Thursday, August 29, 2019

The IT Toolbox #006 - Multi-Cloud Strategy

A multi-cloud strategy is half-way between two types of thinking.

It's also not thought of as an optimal technical solution for a business problem.

But, it's the only way for late majority users to adopt the new technology lifecycle.  It's also the elephant in the room.

Let's start with Roger' bell curve:

Figure 1.  Roger' bell curve.

Conceptually, the businesses that are going to use a public cloud strategy effectively are the ones that are arguably already using it.  They were the innovators, AWS, Google, Azure, etc.  What's interesting, in the case of the first two, the lifecycle that lead to public cloud was an arbitrage of their excess capacity.  A way to wring out more value from already in place infrastructure.

The "earlies" saw this as a starting point for their needs.  Through consumption of a defined model of delivery, their use cases fit the new lifecycle model.  At any relative scale, public cloud was a way to reduce the business decision of build vs consume.  Netflix is an incredibly good example of an "early", using the new lifecycle model literally made it possible for them to concentrate their effort more specifically on developing their product.

The late majority has a different business problem than the innovators and the "earlies."

They desperately want to be able to take advantage of the advances they perceive in the technology change:

Figure 2.  Enterprise Virtualization vs Public Cloud - Link

I've previously described the state of advancement of enterprise virtualization vs @swardley 's Public Cloud map using his technique (above).  

The difference under the Wardley mapped model though, is that the Use Case doesn't align cleanly.

It is also why there's a contentious argument in the minds and words of business owners.

During the peak of expectations, we hear statements like this:

     "We're moving our workloads to public cloud."

     "We'll be 100% public cloud in 2 years."

In despair, the story changes.

      "Public cloud is too expensive."

      "Public cloud is not secure."

      This is also why Workload (or Cloud) Repatriation occurs.

With enlightenment, the story changes, yet again.

     "We're implementing with hybrid cloud, so we can take advantage of new technologies and techniques."

Today, anyone that says they are moving from legacy to hybrid cloud is perceived as a laggard.

Consider this:

When a business from the "earlies" in public cloud moves to hybrid, it is a conscious business decision. It's thought of as forward thinking. 

     Consider the infrastructure necessary to deliver Netflix today.  It's not pure public cloud.  In order to meet the content delivery goals with their customers, they built a Content Delivery Network (CDN), integrated with their platform.  It is hybrid

     When the public cloud innovators and the "earlies" start to invest in on-prem workload execution, it is hybrid.

Multi-Cloud Strategy is meeting in the middle ground.

     It is a legitimate tool in the #ITToolbox.

     The immediate future is hybrid.

Monday, August 12, 2019

IoT - Wardley Maps WAR strategy

This conversation starts from Chapter 9, of WardleyMaps where it might be useful to use a map to look at the influences of predictability on a specific topic.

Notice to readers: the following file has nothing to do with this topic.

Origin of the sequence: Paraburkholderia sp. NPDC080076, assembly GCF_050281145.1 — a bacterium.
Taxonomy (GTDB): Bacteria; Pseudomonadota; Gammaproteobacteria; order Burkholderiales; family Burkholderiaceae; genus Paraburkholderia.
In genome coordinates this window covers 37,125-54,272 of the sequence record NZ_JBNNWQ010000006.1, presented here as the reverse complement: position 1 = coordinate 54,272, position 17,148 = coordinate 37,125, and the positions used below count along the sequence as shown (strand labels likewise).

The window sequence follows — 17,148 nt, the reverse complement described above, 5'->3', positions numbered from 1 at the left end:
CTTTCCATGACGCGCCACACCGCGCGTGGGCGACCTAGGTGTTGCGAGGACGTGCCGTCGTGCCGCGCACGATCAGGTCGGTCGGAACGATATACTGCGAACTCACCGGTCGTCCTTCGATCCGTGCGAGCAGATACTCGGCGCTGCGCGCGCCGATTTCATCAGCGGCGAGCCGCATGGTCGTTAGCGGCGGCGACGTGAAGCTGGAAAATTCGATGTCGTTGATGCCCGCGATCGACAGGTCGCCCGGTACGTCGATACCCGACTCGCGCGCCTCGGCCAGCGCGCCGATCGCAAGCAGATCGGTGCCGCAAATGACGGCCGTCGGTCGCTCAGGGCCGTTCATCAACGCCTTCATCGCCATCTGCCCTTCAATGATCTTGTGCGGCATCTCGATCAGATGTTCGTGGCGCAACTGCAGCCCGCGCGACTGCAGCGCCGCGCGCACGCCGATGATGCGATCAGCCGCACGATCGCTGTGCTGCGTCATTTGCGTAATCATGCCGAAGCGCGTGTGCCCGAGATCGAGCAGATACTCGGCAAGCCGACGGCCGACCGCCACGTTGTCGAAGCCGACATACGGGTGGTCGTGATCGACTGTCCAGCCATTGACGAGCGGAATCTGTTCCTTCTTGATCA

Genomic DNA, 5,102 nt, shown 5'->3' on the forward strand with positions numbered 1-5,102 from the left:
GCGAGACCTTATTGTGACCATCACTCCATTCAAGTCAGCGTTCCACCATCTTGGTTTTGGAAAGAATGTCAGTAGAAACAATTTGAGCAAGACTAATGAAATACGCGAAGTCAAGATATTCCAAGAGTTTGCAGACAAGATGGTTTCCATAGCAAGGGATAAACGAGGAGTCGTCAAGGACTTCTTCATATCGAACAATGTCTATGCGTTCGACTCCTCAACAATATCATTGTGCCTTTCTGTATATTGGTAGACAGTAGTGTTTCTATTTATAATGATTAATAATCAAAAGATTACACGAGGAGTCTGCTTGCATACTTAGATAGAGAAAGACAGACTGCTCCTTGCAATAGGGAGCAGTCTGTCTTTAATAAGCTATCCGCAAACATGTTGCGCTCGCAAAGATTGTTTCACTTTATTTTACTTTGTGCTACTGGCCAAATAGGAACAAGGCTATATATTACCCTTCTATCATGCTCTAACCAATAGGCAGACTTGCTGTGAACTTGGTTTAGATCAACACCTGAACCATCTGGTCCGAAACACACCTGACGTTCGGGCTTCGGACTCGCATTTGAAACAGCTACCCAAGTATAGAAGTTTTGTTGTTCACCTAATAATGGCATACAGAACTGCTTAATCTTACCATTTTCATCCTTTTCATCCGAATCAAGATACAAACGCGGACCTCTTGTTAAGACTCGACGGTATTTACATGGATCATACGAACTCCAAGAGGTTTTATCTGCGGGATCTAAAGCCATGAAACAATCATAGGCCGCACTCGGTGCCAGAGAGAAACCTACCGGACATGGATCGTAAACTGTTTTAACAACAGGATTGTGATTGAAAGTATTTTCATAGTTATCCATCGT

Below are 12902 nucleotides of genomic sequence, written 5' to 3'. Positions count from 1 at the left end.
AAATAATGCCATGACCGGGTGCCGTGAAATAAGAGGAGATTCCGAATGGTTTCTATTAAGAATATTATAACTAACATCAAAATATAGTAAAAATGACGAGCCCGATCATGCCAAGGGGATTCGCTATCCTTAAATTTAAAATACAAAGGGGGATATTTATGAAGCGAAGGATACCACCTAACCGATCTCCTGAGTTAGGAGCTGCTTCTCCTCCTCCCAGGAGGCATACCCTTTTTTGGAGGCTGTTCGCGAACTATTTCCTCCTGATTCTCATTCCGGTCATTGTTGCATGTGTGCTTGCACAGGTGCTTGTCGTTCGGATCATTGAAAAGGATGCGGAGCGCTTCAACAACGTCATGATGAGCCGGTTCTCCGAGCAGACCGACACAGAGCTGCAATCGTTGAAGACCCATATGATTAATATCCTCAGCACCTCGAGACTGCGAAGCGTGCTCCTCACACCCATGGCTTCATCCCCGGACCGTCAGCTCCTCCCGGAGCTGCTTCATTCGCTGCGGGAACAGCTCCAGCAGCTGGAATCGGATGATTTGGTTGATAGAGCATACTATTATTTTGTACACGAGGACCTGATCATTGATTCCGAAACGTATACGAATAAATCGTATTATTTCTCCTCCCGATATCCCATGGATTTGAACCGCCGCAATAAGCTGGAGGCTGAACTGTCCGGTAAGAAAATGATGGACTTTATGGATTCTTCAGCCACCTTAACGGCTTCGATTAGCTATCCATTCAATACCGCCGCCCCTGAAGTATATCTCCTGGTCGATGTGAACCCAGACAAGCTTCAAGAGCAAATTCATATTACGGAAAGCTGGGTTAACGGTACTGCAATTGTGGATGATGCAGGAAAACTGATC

The next weak signal leading to predictability from Figure 106, future points of war, is what I'm looking at for Internet of Things (IOT).

I'm using a map that I've been toying with for a while.  The concept is relatively straight forward, what actions will lead to the industrialization of IoT?

We'll first start with what the map looks like for one aspect of IoT, I'm choosing data presented of some value to the user.

IOT, Wardley, Map, WardleyMap, Value, Chain, WAR
Figure 1. IoT User Visualization - Wardley Map
The second thing we should discuss is where value is derived.  Arguably, value is different to different people.  From an IoT customer's perspective, the value of the Visualization is far more visible than that of Power, Data Center or the computers it houses.

Therefore, if you're building IoT capability, the areas in the upper left are the areas you're going to want to invest in.  A simple representation of this idea on a Wardley Map looks like Figure 2.

IOT, Wardley, Map, WardleyMap, Value, Chain, WAR
Figure 2.  High, Moderate and Low Value on a Wardley Map
  The third area leads directly to pace, derived somewhat from Figure 2 and relevant because areas of attack should be at the pace required by the results.  Basically, don't lay siege to an entrenched industry, find the weak points for quick wins.

IOT, Wardley, Map, WardleyMap, Value, Chain, WAR
Figure 3.  Methods overlay on a Wardley Map
The concept is relatively simple.  Do you attack an IoT investment area in a Lean/6-Sigma area, that is already well entrenched and likely not to change rapidly, Figure 4
IOT, Wardley, Map, WardleyMap, Value, Chain, WAR
Figure 4.  Slow attack areas on a Wardley Map
 Or, do you attack an IoT investment that is in a rapidly changing area where it's using something like Agile Methods.  An area where the feedback to new method/enhancement/capability can be established in a very rapid method and is likely familiar to newer companies/organizations.  Figure 5.

IOT, Wardley, Map, WardleyMap, Value, Chain, WAR
Figure 5.  Fast attack areas on a Wardley Map
With that perspective, the WAR over IoT will be conducted, in general, in this area.  Figure 6.

IOT, Wardley, Map, WardleyMap, Value, Chain, WAR
Figure 6.  Iot WAR on Wardley Map